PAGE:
San Bernardino Seal

By Ed Mendel
Monday, November 3, 2014

The city charter has forced San Bernardino to give police two pay raises since declaring bankruptcy, one costing $1 million and the other $1.3 million. Now voters are being asked Tuesday to change the charter and prevent a third automatic pay raise.

Under a charter provision adopted in the 1950s, San Bernardino has a unique twist on a common practice: Using the pay and benefits offered by similar employers as a benchmark during labor contract bargaining.

In San Bernardino, pay for police and firefighters is not bargained. It’s set at the average of pay in 10 cities of population between 100,000 to 250,000, selected by management and labor taking turns crossing one city from the list until only 10 remain.

Measure Q, which would replace Section 186 with bargaining, was placed on the ballot by a 4-3 vote of the city council. The ballot argument for the measure said the charter provision contributed to the city’s budget problems.

“Every other city has a unique economic situation, and every other city negotiates salaries within collective bargaining,” said the argument. “San Bernardino is locked out of this option.”

The ballot argument does not mention that San Bernardino is the “poorest city of its size in the state,” as a George Mason University study said last year. The 10 pay-link cities this year include Irvine, Santa Rosa, Daly City and Santa Clarita.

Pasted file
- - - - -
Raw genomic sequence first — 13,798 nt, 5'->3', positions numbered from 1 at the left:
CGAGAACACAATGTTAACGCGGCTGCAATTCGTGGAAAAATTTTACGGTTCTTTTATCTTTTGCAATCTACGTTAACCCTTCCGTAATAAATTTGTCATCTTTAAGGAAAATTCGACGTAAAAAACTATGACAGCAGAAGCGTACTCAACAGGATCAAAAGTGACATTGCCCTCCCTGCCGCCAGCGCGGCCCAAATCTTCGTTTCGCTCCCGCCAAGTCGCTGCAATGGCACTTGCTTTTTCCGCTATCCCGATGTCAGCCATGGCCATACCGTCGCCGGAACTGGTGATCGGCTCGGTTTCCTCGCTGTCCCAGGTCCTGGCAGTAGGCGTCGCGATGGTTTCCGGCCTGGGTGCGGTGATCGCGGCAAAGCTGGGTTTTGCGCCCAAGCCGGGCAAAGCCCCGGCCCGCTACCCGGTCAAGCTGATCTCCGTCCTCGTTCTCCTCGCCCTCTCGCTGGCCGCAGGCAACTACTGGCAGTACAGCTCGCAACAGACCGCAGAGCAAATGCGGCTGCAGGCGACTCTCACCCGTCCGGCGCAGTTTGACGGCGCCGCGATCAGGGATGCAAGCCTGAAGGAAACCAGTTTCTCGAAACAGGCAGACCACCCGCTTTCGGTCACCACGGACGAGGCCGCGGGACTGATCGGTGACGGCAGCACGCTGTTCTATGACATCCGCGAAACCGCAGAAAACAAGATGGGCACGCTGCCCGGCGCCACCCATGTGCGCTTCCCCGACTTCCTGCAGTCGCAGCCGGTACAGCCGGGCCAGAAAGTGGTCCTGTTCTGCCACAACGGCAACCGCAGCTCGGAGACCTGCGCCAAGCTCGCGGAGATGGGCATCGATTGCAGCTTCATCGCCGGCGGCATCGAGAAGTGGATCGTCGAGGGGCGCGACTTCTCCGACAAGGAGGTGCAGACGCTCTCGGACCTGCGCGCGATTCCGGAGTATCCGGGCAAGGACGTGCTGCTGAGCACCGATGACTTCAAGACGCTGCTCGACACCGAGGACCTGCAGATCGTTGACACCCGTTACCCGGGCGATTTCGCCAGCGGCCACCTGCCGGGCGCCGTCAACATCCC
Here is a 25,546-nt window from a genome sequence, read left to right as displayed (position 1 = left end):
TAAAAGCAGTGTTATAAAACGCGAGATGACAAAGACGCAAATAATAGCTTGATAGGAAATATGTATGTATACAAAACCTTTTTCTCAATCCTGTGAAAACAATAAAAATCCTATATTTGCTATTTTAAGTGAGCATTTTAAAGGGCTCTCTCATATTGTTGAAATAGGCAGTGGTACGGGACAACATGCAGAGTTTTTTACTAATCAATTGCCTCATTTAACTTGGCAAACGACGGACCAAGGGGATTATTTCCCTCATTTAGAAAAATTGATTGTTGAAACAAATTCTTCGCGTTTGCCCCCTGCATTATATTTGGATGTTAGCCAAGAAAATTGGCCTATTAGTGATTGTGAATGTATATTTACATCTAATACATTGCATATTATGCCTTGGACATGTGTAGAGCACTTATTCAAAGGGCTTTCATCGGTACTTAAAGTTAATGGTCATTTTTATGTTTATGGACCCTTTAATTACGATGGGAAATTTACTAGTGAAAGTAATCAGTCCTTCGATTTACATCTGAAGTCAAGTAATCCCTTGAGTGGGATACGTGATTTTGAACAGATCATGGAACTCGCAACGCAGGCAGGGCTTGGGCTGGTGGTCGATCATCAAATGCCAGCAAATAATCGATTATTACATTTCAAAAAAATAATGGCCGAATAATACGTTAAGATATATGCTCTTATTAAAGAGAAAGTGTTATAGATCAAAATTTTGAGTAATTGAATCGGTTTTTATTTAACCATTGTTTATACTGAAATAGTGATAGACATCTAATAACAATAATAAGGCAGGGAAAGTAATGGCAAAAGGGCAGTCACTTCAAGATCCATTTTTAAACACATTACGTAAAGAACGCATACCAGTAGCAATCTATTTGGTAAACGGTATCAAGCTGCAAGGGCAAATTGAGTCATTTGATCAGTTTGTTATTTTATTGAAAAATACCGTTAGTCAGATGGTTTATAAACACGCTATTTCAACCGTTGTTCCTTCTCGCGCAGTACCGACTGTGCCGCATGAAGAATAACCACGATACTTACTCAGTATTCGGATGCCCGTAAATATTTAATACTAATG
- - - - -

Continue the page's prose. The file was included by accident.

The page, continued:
The San Bernardino per capita income was $15,672, compared to the state average of $29,634, according to the 2010 census. And the income of 29 percent of San Bernardino residents was below the poverty line, compared to 14 percent statewide.

“As an unfortunate consequence of politics and historical trends, the city found itself committed to salaries and pensions that were neither proportionate nor sustainable,” said the George Mason study by Frank Shafroth and Mike Lawson.

After an emergency bankruptcy filing on Aug. 1, 2012, which was said to be needed to continue making payroll, San Bernardino stopped general-fund employer payments to CalPERS during that fiscal year, saving $13.5 million before resuming.

The skipped payments gave the California Public Employees Retirement System grounds to terminate its contract with the city. But CalPERS only responded with a lengthy legal battle, becoming the lone opponent of the city’s eligibility for bankruptcy.

Last June San Bernardino said in a court filing an “interim agreement” had been reached with CalPERS that would help form the basis for a debt-cutting “plan of adjustment” to exit bankruptcy.

No details of the closed-door mediation were revealed. But CalPERS slowed an appeal of a ruling that San Bernardino is eligible for bankruptcy. A $10 million city budget item this year appears to be a payment on the skipped CalPERS contribution.

As in the recent Vallejo and Stockton bankruptcies, San Bernardino has not publicly proposed cutting pensions. A plan for operating in bankruptcy called for a “fresh start” that would “reamortize CalPERS liability,” saving $1.3 million in the first year.

A San Bernardino attorney, Paul Glassman, was quoted by the San Bernardino Sun as telling the court in June: “The city believes based on discussions with unions and retirees that sustaining their relation with CalPERS is very important.”

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